Summer - that time of year where we tend to wear a bit less clothing and even break out swimsuits - officially starts on Monday, June 20th, and if you've been blowing your diet or workout routine lately, there's only one thing you can do right about now:
Only kidding... But that feeling is pretty common. And we usually make it worse by following some extreme program in a futile effort to quickly right a wrong - even if that wrong has been months or years in the making.
Truth is, those extra pounds and that extra pudge didn't come from having an occasional donut. It came from consistently eating donuts (or following some other less than optimal behavior patterns) over a long period of time.
So, how do we break that cycle and improve how we look and feel? Easy. Go back to the basics. Make things simple. Put your time, effort and energy into these four key components of good health - those simple things we often overlook and discard but that give us the most overall benefit.
Hydrate - About 60 percent of our total bodyweight is comprised of water, and if you're dehydrated and not getting enough you will not feel or perform well, and neither will your body. Having your fluid balance off by just half a percent increases strain on the heart (since it decreases overall blood volume). Add in the blazing heat and humidity that comes with just living in south Texas, and you can see how easy it is to be behind the curve before you even get started. Active or not, get your fluid balance in check, and you'll feel and perform better almost immediately.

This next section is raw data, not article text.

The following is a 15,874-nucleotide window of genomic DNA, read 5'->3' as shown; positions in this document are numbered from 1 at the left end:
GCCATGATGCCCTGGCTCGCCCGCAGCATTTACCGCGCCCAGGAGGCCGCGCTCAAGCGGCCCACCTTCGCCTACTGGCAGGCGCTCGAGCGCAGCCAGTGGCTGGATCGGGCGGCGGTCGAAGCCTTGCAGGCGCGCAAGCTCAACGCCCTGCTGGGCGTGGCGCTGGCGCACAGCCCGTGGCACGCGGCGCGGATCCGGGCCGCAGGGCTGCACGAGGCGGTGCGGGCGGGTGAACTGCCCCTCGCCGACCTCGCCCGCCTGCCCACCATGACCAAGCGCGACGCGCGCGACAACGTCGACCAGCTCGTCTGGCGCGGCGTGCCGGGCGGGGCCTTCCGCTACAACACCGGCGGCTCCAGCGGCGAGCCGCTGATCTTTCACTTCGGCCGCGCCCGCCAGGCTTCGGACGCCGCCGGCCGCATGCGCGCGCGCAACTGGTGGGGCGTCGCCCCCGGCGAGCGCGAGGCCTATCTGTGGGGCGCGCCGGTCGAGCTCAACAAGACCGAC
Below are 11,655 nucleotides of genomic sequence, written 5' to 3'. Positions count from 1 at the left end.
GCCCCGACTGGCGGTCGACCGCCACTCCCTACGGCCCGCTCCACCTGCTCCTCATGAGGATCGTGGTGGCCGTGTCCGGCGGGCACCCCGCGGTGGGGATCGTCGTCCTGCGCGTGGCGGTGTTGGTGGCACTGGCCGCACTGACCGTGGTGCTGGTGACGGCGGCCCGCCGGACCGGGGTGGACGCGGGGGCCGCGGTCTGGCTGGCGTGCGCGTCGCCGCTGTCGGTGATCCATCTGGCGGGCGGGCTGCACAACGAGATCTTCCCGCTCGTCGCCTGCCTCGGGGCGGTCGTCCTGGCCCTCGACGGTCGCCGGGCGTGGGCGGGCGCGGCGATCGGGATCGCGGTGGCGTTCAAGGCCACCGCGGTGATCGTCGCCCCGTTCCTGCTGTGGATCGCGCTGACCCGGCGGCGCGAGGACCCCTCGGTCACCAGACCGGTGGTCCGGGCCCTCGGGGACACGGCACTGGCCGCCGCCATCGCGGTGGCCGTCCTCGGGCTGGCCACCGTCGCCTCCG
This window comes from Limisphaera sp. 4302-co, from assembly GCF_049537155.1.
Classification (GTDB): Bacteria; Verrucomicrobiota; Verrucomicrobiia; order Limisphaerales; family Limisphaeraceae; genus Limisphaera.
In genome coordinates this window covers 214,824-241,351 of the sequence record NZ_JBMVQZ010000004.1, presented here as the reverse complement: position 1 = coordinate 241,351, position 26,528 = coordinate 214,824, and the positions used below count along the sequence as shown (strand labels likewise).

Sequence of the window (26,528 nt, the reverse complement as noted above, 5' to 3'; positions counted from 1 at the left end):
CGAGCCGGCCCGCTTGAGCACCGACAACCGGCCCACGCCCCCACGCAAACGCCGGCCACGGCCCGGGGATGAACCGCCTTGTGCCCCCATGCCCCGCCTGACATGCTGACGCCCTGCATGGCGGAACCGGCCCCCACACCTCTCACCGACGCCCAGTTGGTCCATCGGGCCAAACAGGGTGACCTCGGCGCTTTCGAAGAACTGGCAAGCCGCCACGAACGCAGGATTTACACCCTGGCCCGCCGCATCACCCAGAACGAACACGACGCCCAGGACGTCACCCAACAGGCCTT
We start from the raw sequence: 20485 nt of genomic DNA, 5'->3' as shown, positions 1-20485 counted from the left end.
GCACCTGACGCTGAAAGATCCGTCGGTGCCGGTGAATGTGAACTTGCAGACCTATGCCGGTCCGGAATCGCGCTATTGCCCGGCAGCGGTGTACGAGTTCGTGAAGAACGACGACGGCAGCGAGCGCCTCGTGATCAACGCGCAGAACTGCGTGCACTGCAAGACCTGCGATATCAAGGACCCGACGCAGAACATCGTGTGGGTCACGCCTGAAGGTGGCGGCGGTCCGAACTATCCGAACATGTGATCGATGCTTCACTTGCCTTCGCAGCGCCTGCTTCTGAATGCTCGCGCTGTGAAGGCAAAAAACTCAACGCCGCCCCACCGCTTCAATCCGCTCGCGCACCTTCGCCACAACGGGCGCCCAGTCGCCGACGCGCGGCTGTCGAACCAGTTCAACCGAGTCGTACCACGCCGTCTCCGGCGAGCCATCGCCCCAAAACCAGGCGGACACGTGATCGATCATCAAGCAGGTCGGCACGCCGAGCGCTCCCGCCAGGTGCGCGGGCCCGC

Sleep - Want to age quickly? Make your hormone levels go crazy? Maintain belly fat, increase cravings for junk food and even perform worse on cognitive tasks? Great! All you have to do is be really bad at sleeping. But don't just take my word for it, click here and here to read all about it. Of course, you could always just make an effort to improve sleep patterns, which will make you look, feel and perform better, along with decreasing your risks of several health maladies, but who the heck wants that?
Eat Food - Actual food, that is. And a good variety of it to shore up any nutrient deficiencies. You're looking for mostly plant based items, lean proteins and healthy fats - namely things that exist in nature as is, as opposed to overly processed or packaged items, or things created in a lab of factory. Actual foods contain a host of nutrients vital to good health, and most are calorically light, meaning you can eat a fair volume of a given item without having to worry so much about the caloric load. If you can't name five fruits or vegetables you've eaten today, then this is an area you can definitely improve on.
Walk - If you've been sedentary, or are looking to add more activity and movement into your routine, you don't have to hit a spin class, Crossfit session, or even step foot in a gym. Keep it simple by going for a daily walk. Doing so will decrease your risk of cardiovascular disease, certain cancers, and diabetes. You'll burn a few extra calories in the process, and acquire a new habit that you can actually maintain for a lifetime. Want about one hundred more reasons to add a daily walk to your schedule? Just go here and watch this.